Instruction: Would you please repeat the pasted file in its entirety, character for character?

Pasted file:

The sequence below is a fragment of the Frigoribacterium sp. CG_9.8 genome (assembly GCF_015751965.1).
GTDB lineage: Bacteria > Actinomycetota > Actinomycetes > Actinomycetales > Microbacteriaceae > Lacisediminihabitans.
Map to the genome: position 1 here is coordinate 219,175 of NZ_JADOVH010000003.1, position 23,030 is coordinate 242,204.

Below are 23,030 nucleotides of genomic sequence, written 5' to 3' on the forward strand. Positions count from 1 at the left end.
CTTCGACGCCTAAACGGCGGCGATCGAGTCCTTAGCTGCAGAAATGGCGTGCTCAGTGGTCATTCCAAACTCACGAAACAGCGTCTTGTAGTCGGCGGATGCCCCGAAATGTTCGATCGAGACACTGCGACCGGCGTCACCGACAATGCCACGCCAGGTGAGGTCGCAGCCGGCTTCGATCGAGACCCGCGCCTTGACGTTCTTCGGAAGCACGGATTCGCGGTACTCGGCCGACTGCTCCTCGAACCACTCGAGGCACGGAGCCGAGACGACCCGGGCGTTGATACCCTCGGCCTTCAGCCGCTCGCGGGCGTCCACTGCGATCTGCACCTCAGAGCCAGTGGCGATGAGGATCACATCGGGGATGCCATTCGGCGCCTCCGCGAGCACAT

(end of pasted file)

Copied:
The sequence below is a fragment of the Frigoribacterium sp. CG_9.8 genome (assembly GCF_015751965.1).
GTDB lineage: Bacteria > Actinomycetota > Actinomycetes > Actinomycetales > Microbacteriaceae > Lacisediminihabitans.
Map to the genome: position 1 here is coordinate 219,175 of NZ_JADOVH010000003.1, position 23,030 is coordinate 242,204.

Below are 23,030 nucleotides of genomic sequence, written 5' to 3' on the forward strand. Positions count from 1 at the left end.
CTTCGACGCCTAAACGGCGGCGATCGAGTCCTTAGCTGCAGAAATGGCGTGCTCAGTGGTCATTCCAAACTCACGAAACAGCGTCTTGTAGTCGGCGGATGCCCCGAAATGTTCGATCGAGACACTGCGACCGGCGTCACCGACAATGCCACGCCAGGTGAGGTCGCAGCCGGCTTCGATCGAGACCCGCGCCTTGACGTTCTTCGGAAGCACGGATTCGCGGTACTCGGCCGACTGCTCCTCGAACCACTCGAGGCACGGAGCCGAGACGACCCGGGCGTTGATACCCTCGGCCTTCAGCCGCTCGCGGGCGTCCACTGCGATCTGCACCTCAGAGCCAGTGGCGATGAGGATCACATCGGGGATGCCATTCGGCGCCTCCGCGAGCACAT